Don't expect to see plexiglass partitions separating aircraft seats anytime soon.
In a webinar put on by IATA Thursday, representatives of aircraft manufacturers Boeing, Airbus and Embraer dismissed the concept, which has been a topic of discussion during the Covid-19 pandemic.
"We are not investigating anymore these type of devices, and we are not recommending them anymore to be installed on aircraft," said Bruno Fargeon, leader of the Airbus Keep Trust in Travel Initiative.
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Fargeon said that such partitions could negatively impact cabin airflow, which would be a detriment to virus control. In addition, they would be an additional surface that would need to be regularly cleaned.
Beyond those problems, partitions would have negative ramifications on emergency evacuations.
Dan Freeman, engineering director of Boeing's Confident Travel Initiative, agreed with Fargeon and also said partitions could impact passengers' ability to reach for oxygen masks.
Freeman explained that any time manufacturers consider tweaking an aircraft interior, they must think not only about how the change will impact the problem being addressed but also how it will affect everything else on the aircraft.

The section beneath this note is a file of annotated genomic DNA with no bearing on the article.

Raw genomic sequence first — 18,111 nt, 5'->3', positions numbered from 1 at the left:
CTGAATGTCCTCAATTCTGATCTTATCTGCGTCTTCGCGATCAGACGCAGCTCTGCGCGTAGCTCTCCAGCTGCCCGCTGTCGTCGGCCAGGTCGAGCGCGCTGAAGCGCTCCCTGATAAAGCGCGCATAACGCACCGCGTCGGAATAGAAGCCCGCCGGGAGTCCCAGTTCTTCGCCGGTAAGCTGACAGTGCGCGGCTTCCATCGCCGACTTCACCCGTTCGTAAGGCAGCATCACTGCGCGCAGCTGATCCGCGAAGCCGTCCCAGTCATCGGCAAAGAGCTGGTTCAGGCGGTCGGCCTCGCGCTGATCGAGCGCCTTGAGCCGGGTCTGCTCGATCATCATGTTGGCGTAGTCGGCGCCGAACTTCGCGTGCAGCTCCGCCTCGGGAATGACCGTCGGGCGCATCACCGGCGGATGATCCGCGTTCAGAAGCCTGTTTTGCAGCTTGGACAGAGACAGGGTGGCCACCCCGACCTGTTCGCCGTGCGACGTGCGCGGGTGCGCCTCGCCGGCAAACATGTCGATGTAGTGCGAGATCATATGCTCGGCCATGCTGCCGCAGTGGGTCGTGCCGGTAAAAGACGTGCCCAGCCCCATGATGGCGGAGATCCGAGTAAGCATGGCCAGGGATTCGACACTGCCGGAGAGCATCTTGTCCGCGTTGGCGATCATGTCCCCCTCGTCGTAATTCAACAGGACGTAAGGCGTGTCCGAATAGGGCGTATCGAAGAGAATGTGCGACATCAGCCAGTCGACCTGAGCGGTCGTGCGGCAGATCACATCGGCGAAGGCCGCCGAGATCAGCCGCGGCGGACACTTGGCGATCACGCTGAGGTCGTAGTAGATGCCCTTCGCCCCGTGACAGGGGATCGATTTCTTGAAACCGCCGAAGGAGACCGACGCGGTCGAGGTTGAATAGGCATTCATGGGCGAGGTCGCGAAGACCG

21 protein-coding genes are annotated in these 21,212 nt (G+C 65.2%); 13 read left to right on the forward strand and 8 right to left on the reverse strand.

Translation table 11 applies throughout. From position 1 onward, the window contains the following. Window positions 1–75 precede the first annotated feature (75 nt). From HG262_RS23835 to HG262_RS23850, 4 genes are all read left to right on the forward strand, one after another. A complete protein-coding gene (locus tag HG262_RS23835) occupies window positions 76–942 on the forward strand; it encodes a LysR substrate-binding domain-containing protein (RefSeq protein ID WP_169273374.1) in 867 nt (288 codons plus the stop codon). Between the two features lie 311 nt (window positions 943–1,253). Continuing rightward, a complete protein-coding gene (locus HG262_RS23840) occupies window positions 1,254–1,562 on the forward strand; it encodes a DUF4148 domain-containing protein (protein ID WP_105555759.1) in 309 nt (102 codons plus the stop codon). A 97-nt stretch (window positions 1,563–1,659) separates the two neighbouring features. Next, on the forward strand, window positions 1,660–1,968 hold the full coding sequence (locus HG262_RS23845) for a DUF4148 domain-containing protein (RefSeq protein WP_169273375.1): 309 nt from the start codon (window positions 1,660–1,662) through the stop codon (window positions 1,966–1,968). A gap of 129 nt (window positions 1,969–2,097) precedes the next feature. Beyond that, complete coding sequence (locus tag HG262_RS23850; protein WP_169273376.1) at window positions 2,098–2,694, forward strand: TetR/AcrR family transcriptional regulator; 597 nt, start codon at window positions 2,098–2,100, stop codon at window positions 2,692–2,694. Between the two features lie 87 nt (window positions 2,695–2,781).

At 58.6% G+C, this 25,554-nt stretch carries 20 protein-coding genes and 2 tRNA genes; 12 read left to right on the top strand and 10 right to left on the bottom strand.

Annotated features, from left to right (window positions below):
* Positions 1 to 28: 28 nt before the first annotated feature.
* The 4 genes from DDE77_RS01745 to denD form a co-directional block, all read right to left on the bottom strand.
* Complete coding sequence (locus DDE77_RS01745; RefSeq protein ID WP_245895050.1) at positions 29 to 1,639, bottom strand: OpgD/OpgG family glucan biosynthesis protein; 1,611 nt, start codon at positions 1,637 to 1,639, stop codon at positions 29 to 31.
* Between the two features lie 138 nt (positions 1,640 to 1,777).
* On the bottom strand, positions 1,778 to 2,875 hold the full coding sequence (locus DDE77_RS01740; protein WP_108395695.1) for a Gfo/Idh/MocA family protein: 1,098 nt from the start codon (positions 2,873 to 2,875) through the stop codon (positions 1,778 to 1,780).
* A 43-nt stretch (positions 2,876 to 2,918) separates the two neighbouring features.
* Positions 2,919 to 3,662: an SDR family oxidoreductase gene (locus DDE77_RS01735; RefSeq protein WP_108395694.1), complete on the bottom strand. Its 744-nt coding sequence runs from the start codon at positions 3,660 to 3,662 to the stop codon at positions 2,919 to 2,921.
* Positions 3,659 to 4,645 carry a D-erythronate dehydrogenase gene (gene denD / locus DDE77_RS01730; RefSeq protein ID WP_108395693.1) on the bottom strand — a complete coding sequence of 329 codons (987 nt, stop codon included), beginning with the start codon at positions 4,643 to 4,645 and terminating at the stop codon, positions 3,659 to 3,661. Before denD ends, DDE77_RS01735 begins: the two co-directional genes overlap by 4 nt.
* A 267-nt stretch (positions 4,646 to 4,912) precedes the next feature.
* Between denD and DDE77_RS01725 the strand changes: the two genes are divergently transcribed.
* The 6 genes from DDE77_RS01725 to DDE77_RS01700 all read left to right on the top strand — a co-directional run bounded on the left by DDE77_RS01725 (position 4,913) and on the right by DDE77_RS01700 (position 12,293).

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"There are a lot of things that have to be considered even when adding something as simple as a shield between seats," he said.
Luis Carlos Alfonso, vice president of engineering, technology and strategy for Embraer, echoed those sentiments.
"We don't think these are good ideas," he said of partitions.
Earlier in the webcast, the engineers explained the results of simulation studies each of their companies have separately conducted, which modeled the movement through the cabin of droplets and aerosols from coughs, sneezes and speaking.
With droplets and aerosols deterred by aircraft's hospital-grade air filters that circulate air from up to down, Boeing concluded that a full airplane economy cabin, with people sitting next to one another, is comparable from a transmission risk standpoint to a conference room with people spaced at least seven feet apart.
Fargeon said that one cough expels approximately 10,000 droplets. However, just five of those droplets at the most will reach the passenger in the adjacent seat, assuming that both parties are wearing masks.
The webcast was part of an effort by IATA to assure the public that flying during the pandemic is safe. IATA chief medical advisor David Powell said safety is also enhanced because flyers face the same direction and don't tend to speak loudly. Seat backs also present a physical barrier to the flow of droplets and aerosols.